Neither Messi, Nor Miami, Has Come Back to Earth

After all the hubbub over Lionel Messi’s five goals in his first three games with Inter Miami, soccer fans relaxed a bit, knowing that the law of averages was bound to catch up to him.

And it did, but only a little. In his next three games, Messi had four goals. He now has nine goals in six games. And Inter Miami, frankly poor before Messi showed up, has six straight wins in the Leagues Cup tournament and has advanced to the final.

Let’s recap. Messi entered Game 1 against Cruz Azul of Mexico early in the second half. He scored deep into injury time to win the game, 2-1. He had two goals in a 4-0 win against Atlanta and two more in a 3-1 win over Orlando.

It seemed like the good times might end in his first away game, at Dallas on Aug. 6. Despite Messi opening the scoring with a shot from outside the box, Miami trailed by 3-1 after an hour and by 4-2 with 10 minutes to play. But Messi curled in a free kick that was headed in for an own goal, then effortlessly spun another free kick over a leaping wall to tie the score. That took the game to penalties, and Messi duly scored the first of five perfect pens for Miami.

Messi scored the final goal, a one-touch shot from close, in a 4-0 rout of Charlotte in the quarterfinals on Friday.

In the semis in Philadelphia on Tuesday night, Messi scored an absurd goal from more than 35 yards out. He shot before anyone in the stands, or in the Philly defense, seemed to even consider the possibility that he would, or could. Keeper Blake’s despairing dive was far too late. That game ended in another rout, 4-1.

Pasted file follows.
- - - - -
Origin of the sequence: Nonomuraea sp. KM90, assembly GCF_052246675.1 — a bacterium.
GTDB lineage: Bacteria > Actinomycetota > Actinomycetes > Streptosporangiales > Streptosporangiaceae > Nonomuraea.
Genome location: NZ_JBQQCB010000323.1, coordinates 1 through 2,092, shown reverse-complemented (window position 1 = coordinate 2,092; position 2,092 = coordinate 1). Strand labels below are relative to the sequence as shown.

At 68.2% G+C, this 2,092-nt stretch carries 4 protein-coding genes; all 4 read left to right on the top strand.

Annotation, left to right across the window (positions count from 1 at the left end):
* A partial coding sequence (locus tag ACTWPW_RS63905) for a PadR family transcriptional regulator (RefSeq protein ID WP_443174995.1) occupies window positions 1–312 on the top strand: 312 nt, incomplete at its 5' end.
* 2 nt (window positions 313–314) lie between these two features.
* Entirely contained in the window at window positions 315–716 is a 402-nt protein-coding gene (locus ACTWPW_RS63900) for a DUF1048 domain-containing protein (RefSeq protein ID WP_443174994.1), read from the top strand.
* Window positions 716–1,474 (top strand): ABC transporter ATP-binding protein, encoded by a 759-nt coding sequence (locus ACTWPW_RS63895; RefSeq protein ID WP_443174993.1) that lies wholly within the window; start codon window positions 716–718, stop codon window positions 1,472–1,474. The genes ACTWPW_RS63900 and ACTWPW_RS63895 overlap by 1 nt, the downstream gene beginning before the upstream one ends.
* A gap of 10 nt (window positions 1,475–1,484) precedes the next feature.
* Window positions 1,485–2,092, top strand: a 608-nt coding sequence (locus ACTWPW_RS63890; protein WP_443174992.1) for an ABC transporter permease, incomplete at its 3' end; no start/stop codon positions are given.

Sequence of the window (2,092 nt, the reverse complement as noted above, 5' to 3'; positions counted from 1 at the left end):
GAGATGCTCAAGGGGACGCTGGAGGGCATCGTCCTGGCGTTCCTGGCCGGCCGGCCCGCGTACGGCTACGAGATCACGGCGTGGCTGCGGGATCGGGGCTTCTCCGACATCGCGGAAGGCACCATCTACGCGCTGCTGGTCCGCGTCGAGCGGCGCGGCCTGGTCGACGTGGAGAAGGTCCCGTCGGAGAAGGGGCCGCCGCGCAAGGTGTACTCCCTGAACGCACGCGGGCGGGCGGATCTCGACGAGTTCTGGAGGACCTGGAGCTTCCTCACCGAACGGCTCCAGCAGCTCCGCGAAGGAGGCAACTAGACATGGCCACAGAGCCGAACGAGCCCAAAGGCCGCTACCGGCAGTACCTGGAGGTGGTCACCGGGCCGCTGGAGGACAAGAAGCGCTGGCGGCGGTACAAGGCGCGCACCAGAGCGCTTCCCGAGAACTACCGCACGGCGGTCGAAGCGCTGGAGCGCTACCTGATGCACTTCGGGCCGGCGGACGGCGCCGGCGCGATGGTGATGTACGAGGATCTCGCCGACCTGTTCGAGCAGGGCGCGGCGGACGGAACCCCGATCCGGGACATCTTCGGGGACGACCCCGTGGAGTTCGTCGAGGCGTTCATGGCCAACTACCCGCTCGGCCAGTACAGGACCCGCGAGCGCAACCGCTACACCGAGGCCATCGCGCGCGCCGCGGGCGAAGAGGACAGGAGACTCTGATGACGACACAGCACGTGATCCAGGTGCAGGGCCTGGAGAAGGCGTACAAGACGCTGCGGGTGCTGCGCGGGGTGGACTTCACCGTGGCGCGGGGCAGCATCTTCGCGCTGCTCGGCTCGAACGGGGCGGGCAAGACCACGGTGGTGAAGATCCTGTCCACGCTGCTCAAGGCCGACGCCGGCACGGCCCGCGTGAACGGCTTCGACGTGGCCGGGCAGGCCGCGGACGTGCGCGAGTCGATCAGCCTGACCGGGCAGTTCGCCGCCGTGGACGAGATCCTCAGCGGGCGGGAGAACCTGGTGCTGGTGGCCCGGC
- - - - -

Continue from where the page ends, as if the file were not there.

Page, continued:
That small sample size of three games has become a slightly larger sample size of six games. And who can resist dividing nine by six and noting Messi’s 1.5 goal per game ratio? Surely such a high number is not sustainable? After all, last year’s leading scorer in M.L.S., Hany Mukhtar, averaged 0.7 goals a game, and even the amazing Erling Haaland had a 1.0 ratio in the Premier League last season.

Yet Messi has defied logic before. With Barcelona in La Liga he averaged 1.35 goals a game in 2011-12 and 1.44 in 2012-13. A decade later he is exceeding those marks.

Messi is getting the headlines. But which is the more remarkable headline: “All-Time Great Player Plays Well”? Or “Bad Team Suddenly Starts Winning”? Miami winning six games in a row looked extremely unlikely before Messi’s arrival, as its 5-14-3 league record attested. It has scored 21 goals in the Leagues Cup and surrendered 7. That plus-14 goal difference would be second best in the M.L.S. table, where the teams have played more than 20 games each.

Inter has also added two former Messi teammates at Barcelona, midfielder Sergio Busquets and defender Jordi Alba, who has a goal and two assists so far. Robert Taylor, a Finnish wingback, seems invigorated by Messi’s arrival and has four goals and three assists in the Leagues Cup. But make no mistake, this is Messi’s story.

Inter Miami plays Nashville, and its attacking star Mukhtar, on Saturday night. Miami is favored. But those are not the most surprising odds currently being offered.

Win or lose Saturday, Messi and Miami return to the M.L.S. regular season on Aug. 26. Using any normal logic, they are dead and buried. They are last in the Eastern Conference, 12 points and six places out of the final playoff spot with 12 games to play. And even if they rally, the M.L.S. playoffs are difficult to win. Teams sneaking in the bottom two spots must win five rounds, four of them single elimination games.

Surely even Messi couldn’t pull off that kind of parlay? Or could he? Oddsmakers currently have Miami as the third favorite to win M.L.S. at just 7-1.

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